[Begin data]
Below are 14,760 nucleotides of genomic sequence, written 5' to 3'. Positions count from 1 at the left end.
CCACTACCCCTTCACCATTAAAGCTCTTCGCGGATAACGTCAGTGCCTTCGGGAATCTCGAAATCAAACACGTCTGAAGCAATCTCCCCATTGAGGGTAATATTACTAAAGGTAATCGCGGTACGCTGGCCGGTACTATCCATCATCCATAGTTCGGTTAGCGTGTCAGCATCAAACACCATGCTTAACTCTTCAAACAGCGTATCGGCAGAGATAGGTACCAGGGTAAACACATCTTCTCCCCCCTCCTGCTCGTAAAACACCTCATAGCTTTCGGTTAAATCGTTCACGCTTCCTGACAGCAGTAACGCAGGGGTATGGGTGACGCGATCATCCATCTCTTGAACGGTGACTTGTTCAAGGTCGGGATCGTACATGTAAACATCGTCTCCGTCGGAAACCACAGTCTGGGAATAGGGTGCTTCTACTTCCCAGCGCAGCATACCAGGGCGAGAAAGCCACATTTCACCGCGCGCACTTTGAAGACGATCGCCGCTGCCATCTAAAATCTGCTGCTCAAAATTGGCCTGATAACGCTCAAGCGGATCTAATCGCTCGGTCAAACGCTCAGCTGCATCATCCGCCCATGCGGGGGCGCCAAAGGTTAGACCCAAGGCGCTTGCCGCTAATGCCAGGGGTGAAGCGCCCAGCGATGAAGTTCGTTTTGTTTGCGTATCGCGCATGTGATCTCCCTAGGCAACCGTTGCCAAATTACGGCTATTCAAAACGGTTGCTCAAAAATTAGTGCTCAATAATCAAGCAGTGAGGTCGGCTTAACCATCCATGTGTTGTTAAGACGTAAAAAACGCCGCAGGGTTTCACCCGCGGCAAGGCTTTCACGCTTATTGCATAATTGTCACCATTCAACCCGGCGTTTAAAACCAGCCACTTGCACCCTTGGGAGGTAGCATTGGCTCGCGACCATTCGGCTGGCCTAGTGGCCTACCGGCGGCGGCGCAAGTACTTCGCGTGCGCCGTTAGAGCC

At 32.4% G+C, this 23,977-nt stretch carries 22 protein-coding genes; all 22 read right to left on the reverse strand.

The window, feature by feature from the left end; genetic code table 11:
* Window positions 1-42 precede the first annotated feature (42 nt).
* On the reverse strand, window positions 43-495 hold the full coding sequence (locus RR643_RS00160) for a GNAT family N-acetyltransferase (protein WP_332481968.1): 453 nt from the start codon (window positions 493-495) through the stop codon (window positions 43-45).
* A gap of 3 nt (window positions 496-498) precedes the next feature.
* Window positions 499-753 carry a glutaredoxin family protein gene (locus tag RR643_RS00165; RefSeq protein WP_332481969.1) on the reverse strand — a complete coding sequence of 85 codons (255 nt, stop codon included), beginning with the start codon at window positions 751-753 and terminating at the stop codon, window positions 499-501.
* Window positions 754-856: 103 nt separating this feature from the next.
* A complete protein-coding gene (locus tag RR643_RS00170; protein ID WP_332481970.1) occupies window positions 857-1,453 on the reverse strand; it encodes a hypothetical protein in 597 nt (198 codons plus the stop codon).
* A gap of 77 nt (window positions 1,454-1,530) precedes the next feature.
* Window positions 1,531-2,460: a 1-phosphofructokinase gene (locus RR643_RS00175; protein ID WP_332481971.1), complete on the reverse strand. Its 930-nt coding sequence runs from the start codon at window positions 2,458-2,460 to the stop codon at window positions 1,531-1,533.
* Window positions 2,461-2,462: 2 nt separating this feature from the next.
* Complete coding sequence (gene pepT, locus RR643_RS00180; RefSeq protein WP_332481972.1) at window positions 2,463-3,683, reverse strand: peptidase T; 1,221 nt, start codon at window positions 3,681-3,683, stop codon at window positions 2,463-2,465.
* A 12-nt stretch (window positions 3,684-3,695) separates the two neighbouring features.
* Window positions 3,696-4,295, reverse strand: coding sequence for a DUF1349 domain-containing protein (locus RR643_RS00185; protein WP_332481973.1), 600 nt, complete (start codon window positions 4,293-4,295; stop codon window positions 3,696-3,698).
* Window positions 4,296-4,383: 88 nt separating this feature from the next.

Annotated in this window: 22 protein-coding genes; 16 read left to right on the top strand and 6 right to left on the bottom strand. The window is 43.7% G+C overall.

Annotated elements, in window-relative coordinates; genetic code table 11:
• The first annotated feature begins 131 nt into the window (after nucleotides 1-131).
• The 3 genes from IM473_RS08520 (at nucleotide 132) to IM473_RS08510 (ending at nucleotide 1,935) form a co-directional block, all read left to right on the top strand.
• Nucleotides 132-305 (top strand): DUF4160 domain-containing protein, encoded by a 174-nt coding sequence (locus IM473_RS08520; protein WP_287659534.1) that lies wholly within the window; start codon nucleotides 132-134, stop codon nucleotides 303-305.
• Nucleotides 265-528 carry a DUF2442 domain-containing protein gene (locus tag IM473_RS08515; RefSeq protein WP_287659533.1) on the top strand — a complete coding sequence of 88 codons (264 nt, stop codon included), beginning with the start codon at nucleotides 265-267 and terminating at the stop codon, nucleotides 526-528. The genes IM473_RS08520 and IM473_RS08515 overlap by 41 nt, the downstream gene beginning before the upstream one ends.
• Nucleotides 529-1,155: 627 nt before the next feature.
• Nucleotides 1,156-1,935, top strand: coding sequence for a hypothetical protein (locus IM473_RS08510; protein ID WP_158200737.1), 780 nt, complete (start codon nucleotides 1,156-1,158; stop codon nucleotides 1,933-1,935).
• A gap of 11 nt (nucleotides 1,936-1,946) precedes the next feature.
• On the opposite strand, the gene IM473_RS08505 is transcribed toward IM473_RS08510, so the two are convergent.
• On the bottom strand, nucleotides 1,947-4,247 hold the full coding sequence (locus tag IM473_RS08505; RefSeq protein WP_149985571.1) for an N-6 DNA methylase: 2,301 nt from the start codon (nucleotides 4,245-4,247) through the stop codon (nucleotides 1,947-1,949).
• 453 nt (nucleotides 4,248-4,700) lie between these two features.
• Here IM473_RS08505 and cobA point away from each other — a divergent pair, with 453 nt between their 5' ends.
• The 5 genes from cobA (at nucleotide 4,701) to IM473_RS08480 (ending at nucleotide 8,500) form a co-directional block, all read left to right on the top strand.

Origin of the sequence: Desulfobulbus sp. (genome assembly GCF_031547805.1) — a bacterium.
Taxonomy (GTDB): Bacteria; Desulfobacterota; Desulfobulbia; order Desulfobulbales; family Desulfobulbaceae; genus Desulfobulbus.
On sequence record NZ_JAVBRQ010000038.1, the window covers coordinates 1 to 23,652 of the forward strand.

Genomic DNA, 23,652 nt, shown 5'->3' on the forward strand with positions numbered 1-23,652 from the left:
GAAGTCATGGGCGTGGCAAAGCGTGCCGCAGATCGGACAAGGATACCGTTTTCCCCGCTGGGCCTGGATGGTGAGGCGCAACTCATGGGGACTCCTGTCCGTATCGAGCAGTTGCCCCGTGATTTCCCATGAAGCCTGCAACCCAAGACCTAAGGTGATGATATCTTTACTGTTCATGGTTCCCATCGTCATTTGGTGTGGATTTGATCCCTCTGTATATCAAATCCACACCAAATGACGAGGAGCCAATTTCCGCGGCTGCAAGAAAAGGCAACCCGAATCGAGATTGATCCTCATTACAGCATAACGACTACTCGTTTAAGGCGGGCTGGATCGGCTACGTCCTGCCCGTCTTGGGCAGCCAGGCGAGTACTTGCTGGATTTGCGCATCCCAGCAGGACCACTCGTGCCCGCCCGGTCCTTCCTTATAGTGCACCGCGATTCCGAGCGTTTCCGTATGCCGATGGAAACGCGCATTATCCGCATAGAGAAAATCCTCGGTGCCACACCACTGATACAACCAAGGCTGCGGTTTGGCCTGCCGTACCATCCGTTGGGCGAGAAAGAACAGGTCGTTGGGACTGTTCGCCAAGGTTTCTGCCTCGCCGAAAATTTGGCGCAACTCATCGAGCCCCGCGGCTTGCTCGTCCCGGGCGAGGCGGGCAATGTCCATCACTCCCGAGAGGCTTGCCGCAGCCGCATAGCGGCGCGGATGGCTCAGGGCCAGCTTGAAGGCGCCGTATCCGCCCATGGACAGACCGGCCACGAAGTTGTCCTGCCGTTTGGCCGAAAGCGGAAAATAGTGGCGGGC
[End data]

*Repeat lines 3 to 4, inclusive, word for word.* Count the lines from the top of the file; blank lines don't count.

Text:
At 32.4% G+C, this 23,977-nt stretch carries 22 protein-coding genes; all 22 read right to left on the reverse strand.

The window, feature by feature from the left end; genetic code table 11: